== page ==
Building On The Future
While all of the parts and industry resources available here are incredible and the displays and seminars are highly informative, perhaps the most exciting component of the Race and Performance Expo is the Hot Rodders of Tomorrow engine challenge. This is one of those programs that we can only wish they had when we were high school age. This engine teardown and rebuild competition is a race against the clock, with teams competing for a chance to head to the national finals in Las Vegas at the SEMA Show, and Indianapolis, Indiana, at the PRI Show.
Each team is comprised of high school students who are coached by an adult. Coaches can’t help by touching the engine during the competition but can offer guidance as the team progresses. Each team must disassemble a small block Chevy engine down to the crankshaft and camshaft, which are left in place. This includes removal of the top end and the pistons and rods. Judges stand by and watch as the entire process takes place.
Once teardown is over, the teams then must reassemble their engine. It’s more than just throwing things back together. They must properly torque fasteners and demonstrate that to the judges. Judges must inspect the torque wrench on each type of fastener to ensure it’s set properly, and only one torque wrench can be used at a time. Engines are inspected and judged for proper assembly at the end of the rebuild.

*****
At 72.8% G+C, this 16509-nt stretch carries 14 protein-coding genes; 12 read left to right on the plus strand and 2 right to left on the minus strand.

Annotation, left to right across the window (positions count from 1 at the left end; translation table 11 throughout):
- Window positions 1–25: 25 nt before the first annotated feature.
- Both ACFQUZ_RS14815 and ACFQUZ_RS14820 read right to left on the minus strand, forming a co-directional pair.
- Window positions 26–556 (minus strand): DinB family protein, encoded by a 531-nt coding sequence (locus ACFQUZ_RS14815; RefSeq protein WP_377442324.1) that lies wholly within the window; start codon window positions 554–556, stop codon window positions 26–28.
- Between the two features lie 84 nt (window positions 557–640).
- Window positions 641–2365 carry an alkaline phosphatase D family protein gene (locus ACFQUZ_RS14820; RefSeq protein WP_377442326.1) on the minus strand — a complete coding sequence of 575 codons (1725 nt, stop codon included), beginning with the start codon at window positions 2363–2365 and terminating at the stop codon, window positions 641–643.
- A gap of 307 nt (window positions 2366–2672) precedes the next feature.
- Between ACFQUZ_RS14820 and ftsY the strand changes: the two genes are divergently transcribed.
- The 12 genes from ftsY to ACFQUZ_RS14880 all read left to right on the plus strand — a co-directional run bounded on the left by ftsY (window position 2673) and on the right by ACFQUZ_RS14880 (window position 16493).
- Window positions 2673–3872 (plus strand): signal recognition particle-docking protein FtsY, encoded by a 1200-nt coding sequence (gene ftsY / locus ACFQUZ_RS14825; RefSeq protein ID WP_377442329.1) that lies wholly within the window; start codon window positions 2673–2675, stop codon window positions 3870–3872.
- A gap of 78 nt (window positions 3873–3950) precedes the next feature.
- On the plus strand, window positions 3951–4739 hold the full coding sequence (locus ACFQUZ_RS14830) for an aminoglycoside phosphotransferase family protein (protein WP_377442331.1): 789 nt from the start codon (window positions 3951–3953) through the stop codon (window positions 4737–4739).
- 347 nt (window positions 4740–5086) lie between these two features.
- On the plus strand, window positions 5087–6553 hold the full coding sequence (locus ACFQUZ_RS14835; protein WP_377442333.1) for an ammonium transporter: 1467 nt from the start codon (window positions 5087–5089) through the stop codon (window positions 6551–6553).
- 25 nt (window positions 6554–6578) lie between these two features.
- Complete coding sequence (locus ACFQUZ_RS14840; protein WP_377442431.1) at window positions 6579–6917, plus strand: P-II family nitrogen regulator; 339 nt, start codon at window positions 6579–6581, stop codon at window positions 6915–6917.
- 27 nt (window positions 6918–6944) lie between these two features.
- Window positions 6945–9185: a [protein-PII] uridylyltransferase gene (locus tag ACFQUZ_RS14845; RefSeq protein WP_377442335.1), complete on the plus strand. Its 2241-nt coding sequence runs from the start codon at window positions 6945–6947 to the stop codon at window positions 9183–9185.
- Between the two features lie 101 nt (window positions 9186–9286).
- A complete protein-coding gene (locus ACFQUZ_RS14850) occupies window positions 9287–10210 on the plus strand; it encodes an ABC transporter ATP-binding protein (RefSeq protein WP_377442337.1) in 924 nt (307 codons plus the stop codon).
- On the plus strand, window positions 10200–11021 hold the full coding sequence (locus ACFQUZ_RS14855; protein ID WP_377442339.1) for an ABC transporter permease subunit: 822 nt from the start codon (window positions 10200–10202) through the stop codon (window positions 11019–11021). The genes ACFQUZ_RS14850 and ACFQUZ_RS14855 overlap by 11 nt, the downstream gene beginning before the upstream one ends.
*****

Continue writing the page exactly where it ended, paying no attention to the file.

The Hot Rodders competition is one of the most popular events at the PRI Show, and it was drawing a huge crowd at the Expo. Dozens of parents, fellow students, and showgoers gathered at the competition area to watch, cheer, and encourage each team. “We started this competition with five teams in 2008, and today it’s over 110 programs and over 770 kids. It’s inspiring to see the next generation of enthusiasts participate in this competition,” says Rodney Bingham.
At the RP Expo, the team from Belvedere North High School came out as number one. Sponsored by Taylor, this team finished in just under 26 minutes with a time of 25:57. There were over 30 teams in attendance at this year’s show.
This year’s Race and Performance Expo was bigger and better than ever, and if you couldn’t make the trip, it’s worth planning to attend next year. We look forward to seeing what Jim Bingham and the Winner’s Circle team have planned going into next year’s show.